Tersias, Paperback Book
2 out of 5 (1 rating)


Magnus Malachi, a magician, is guarding his latest moneyspinner - Tersias, a blind boy who can see into the future.

But as Tersias' powers become known, others who seek to use them are drawn from the shadows: Jonah, a teenage highwayman, and his companion in crime Tara; Solomon, a crazed zealot who has bred a new species of giant flesh-eating locusts; and Lord Malpas, a keeper of mysterious powers.

They all want Tersias - but is he a force for good or evil? And can he ever rid himself of the dark spirit that torments his soul?


  • Format: Paperback
  • Pages: 336 pages
  • Publisher: Faber & Faber
  • Publication Date:
  • Category: Fantasy
  • ISBN: 9780571236084

Other Formats



Free Home Delivery

on all orders

Pick up orders

from local bookshops


Showing 1 - 1 of 1 reviews.

Review by

This book was a noticeable improvement on both Shadowmancer and Wormwood (hence the extra star). I loved its gritty setting and the desolate London due to the aftermath of the comet and I really loved the fact that Taylor presented the novel's Christian message subtly as this was far more effective than his heavy-handed rants in the previous books.Yet the story had many problems. The plot contained many threads that went nowhere, making the story feel fragmented and unfocused. Taylor's writing style also had a lot of problems, primarily that it uses overly purple prose. His descriptions aimed at dramatic but often came across as being laughably ridiculous due to his over-the-top adjective usage. It also made the novel feel very slow and I struggled to get through it.Yet the worst thing for me was the characterisation. I hated every single member of the cast. Tersias barely did anything within the story - acting as nothing more than a convenient plot point to move all of the other players into position. Both villains were completely irredeemably evil and existed only to fulfil their selfish goals but the heroes weren't much better. Both Malachi and Jonah behaved atrociously until they received sudden inspiration to turn their lives around (which they did without question). The worst of the lot was Tara, who was transformed from a strong independent woman to a mindless zombie and never recovered from this. I think based on her (and Kate and Agetta before her) it's very clear that Taylor struggles to write female characters.All in all, I'm still pretty sure this isn't the series for me. I hope the last book of the quartet is better still but I don't have very high hopes.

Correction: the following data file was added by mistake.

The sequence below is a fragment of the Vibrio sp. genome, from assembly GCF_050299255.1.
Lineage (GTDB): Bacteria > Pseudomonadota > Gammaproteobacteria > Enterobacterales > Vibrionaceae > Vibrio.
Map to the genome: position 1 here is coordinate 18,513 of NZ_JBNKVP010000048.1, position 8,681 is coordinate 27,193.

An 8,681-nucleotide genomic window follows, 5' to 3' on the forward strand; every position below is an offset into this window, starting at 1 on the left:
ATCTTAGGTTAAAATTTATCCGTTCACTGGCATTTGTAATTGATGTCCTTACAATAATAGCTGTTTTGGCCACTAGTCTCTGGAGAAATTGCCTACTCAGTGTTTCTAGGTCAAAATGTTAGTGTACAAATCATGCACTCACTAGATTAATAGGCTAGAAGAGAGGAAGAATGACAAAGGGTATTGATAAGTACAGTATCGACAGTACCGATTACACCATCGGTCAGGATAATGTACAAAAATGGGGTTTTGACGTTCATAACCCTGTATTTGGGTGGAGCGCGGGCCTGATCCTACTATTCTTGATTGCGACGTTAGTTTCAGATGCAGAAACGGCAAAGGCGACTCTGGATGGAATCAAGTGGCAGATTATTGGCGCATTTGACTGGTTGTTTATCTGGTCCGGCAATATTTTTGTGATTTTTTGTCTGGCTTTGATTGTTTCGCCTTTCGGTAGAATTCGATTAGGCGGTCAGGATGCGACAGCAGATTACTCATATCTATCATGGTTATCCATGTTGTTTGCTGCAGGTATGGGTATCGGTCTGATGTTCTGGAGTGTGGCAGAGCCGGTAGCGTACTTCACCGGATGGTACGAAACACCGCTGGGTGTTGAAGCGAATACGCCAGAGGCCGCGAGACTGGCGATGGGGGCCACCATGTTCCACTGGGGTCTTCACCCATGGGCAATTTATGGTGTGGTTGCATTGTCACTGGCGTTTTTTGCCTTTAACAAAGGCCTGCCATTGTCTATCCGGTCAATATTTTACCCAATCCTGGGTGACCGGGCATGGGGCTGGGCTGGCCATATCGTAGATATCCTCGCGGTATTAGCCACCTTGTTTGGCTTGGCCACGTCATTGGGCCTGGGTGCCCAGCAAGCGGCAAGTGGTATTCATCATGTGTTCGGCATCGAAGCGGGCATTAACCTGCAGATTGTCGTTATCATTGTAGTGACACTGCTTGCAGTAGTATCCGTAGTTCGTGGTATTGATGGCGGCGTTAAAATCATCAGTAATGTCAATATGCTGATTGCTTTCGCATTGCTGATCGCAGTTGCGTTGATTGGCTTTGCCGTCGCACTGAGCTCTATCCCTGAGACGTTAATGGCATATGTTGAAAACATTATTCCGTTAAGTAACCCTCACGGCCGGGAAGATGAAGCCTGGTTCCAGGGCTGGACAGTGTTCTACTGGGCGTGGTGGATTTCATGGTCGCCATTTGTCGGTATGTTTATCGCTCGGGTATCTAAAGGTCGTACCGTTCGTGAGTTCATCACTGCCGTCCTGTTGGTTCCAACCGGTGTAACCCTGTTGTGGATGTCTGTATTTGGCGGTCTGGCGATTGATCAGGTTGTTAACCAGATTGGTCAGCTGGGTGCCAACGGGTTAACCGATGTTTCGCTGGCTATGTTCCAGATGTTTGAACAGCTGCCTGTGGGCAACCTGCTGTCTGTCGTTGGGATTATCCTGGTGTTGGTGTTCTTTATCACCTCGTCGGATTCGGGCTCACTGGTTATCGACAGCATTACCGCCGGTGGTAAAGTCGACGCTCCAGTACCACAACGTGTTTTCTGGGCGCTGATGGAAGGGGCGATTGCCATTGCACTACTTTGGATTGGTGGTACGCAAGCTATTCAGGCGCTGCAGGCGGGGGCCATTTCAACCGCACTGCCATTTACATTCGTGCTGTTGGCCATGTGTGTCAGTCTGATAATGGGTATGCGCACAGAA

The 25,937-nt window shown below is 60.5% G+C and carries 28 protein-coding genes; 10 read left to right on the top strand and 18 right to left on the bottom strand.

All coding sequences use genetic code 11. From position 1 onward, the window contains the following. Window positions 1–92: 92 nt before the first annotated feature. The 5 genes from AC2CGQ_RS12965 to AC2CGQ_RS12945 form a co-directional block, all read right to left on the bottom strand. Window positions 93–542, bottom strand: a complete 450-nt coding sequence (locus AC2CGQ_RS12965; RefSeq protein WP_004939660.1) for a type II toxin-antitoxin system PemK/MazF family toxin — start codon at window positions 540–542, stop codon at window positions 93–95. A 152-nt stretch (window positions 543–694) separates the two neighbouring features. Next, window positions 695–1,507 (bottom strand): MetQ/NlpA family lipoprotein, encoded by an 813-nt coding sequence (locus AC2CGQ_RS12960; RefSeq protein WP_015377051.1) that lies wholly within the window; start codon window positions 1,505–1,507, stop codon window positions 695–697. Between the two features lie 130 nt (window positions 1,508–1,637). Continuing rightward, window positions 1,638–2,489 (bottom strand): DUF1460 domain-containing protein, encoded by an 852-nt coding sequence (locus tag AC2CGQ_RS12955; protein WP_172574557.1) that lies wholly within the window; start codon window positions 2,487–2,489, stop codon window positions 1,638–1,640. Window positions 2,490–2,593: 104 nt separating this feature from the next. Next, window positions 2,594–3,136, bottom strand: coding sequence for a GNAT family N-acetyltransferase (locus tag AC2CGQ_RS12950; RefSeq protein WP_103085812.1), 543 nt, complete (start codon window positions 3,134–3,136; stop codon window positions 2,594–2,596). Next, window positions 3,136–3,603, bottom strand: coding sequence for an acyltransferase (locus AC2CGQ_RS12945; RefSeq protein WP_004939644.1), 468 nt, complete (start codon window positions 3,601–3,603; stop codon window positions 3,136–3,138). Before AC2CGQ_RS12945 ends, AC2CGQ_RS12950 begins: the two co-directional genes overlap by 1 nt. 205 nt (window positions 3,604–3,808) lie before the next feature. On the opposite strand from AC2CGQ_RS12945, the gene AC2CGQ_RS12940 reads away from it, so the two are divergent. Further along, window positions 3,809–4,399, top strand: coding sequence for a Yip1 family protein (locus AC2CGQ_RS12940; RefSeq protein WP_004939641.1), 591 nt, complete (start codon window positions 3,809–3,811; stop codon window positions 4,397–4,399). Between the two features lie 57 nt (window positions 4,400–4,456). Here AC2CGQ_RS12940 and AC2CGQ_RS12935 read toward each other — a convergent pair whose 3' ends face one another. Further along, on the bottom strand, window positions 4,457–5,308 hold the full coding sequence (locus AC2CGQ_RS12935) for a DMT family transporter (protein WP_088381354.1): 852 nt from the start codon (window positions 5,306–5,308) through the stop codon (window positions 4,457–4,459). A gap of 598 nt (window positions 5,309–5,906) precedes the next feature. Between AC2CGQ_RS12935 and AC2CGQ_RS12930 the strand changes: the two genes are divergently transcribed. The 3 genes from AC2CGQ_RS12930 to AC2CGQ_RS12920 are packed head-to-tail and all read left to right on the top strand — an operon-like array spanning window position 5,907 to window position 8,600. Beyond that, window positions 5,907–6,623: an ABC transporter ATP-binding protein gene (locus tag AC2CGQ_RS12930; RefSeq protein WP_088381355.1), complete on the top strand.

Also by G. P. Taylor   |  View all